We have been talking about the Process to Financial Recovery (as per the Government Finance Officers Association) in our series of the same name so far and we have talked about recognizing, mobilizing, and coming up with generic treatments. Today we are up to Step 4: the Initial Diagnosis.
Now some will ask: why are we diagnosing after mobilizing and after having come up with generic treatments? Because you need to know first that you have exhausted those options before you go diving deeper. Sometimes generic treatments will help and having mobilized your core team and gotten them into carrying out those generic treatments will do the trick. Other times that won’t work and having dispensed generic treatments helps you to know what your company’s problem is not. If those treatments didn’t work, then it’s because the problem goes deeper and a few variables have been ruled out already.
So on to the initial diagnosis: this part of the process is designed to identify the root cause of financial distress as this will allow for the recovery leaders to select the most appropriate (fiscal) technique(s) to assist. The initial diagnosis will look to focus on the immediate source of the distress. The recovery leadership (that’s you) will want to continue to identify the problem areas that have significant recovery leverage. These problem areas are the ones that:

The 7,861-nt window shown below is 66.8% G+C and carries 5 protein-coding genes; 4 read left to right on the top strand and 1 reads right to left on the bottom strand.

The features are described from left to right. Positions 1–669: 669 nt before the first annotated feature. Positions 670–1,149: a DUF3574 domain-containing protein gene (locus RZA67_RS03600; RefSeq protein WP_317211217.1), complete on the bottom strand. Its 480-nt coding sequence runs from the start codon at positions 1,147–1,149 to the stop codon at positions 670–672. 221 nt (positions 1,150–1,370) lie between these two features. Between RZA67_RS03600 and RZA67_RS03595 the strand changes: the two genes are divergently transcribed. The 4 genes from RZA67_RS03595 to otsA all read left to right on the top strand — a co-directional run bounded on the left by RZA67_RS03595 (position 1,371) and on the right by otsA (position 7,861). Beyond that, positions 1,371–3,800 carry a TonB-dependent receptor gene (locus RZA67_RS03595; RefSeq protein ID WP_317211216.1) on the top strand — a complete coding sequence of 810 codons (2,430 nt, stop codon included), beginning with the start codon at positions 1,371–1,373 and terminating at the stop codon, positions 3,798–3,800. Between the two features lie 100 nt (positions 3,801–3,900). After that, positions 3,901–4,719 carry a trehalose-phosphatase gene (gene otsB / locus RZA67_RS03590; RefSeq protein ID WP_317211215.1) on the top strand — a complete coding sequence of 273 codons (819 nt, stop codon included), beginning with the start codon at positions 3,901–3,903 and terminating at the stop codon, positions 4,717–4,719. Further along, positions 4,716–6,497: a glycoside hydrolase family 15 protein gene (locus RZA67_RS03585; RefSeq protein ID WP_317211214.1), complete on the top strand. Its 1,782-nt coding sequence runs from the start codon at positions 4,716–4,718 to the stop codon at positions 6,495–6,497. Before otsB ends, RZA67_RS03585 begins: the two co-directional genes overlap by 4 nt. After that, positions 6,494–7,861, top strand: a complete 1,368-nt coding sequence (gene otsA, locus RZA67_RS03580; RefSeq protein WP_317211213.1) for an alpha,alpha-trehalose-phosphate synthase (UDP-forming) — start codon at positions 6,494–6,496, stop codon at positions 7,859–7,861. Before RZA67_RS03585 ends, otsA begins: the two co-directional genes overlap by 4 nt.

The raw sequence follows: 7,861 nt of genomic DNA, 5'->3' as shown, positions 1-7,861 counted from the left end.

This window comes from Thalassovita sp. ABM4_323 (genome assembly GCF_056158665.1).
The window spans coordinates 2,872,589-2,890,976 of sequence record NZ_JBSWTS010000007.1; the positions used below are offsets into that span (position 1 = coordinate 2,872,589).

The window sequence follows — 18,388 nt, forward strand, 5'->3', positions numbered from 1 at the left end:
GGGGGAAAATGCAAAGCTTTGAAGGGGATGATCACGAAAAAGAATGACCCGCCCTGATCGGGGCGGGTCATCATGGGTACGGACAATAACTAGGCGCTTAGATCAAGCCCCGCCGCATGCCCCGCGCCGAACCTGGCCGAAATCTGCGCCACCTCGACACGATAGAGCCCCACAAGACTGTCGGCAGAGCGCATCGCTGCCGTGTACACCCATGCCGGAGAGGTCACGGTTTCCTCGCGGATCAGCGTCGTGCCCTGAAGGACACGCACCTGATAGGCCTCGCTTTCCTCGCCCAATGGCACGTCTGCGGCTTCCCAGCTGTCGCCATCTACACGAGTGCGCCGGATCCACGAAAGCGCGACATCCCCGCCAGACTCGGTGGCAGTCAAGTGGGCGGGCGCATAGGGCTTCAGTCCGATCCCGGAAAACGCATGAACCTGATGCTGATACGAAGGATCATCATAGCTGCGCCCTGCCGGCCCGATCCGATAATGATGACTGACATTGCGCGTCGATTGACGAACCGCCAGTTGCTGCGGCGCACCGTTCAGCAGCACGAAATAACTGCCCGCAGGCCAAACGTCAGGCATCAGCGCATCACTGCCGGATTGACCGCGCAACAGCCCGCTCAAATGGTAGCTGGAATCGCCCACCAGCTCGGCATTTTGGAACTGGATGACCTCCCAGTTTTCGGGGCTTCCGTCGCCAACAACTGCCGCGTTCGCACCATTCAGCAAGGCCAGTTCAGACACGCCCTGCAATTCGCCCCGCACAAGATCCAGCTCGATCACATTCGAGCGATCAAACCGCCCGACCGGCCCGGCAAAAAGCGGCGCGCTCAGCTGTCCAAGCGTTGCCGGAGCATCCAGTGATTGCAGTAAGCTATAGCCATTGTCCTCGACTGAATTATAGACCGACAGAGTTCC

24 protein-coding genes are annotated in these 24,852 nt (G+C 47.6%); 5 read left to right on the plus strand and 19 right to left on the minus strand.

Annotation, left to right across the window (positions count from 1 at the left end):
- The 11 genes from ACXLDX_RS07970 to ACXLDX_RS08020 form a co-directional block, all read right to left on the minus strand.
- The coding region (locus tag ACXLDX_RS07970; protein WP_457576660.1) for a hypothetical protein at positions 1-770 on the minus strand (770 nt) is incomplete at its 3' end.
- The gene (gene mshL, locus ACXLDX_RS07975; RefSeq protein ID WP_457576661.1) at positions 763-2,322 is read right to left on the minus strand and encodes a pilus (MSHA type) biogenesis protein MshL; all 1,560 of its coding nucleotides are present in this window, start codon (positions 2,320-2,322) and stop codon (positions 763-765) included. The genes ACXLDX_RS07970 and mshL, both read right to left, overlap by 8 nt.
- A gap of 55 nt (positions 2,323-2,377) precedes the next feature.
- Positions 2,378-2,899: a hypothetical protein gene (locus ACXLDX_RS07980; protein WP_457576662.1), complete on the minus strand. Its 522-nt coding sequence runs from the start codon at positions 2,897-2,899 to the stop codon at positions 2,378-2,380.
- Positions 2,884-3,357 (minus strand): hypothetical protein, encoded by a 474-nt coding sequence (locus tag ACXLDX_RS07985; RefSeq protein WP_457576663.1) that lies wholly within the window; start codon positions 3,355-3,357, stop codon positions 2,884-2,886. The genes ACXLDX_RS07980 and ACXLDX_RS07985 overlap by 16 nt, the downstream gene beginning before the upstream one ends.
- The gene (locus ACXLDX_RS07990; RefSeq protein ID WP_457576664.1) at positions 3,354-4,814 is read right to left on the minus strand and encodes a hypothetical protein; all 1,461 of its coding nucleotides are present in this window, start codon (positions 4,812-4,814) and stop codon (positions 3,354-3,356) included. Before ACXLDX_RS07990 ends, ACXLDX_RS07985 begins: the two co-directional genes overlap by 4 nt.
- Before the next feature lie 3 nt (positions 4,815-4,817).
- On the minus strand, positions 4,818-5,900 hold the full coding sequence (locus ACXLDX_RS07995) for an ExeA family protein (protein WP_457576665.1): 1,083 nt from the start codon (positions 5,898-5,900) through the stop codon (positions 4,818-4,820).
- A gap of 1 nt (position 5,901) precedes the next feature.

• Can be solved or lessened through a reasonable investment
• Offer a significant return on that investment
• Will provide a return soon enough to help stabilize the situation quickly
The recovery leadership can choose and generally should choose to involve others to procure additional perspectives – in other words, two heads are better than one, three are better than two, etc. Since the recovery leadership is not necessarily always “On the Floor”, employees can often assist in bringing in a fresh point of view. Why? Because since they work on the cogs of the company wheel every day, they know what could benefit from some tweaking, oiling, maybe adding in a new component or even where removing dead weight would cause the greatest benefit. Not only that, but it brings everyone to the ‘thinking table’ and gets everyone involved in turning the company around and solving the problem(s). This can be a boon to company morale and team sentiment even amidst the dark of storm.
That said, developing a well thought-out model will greatly assist in the diagnosis process in order to provide a full overview of the situation and how to get going on fixing it. Next up: Fiscal first aid.
That said, always make sure you make an informed decision in all situations,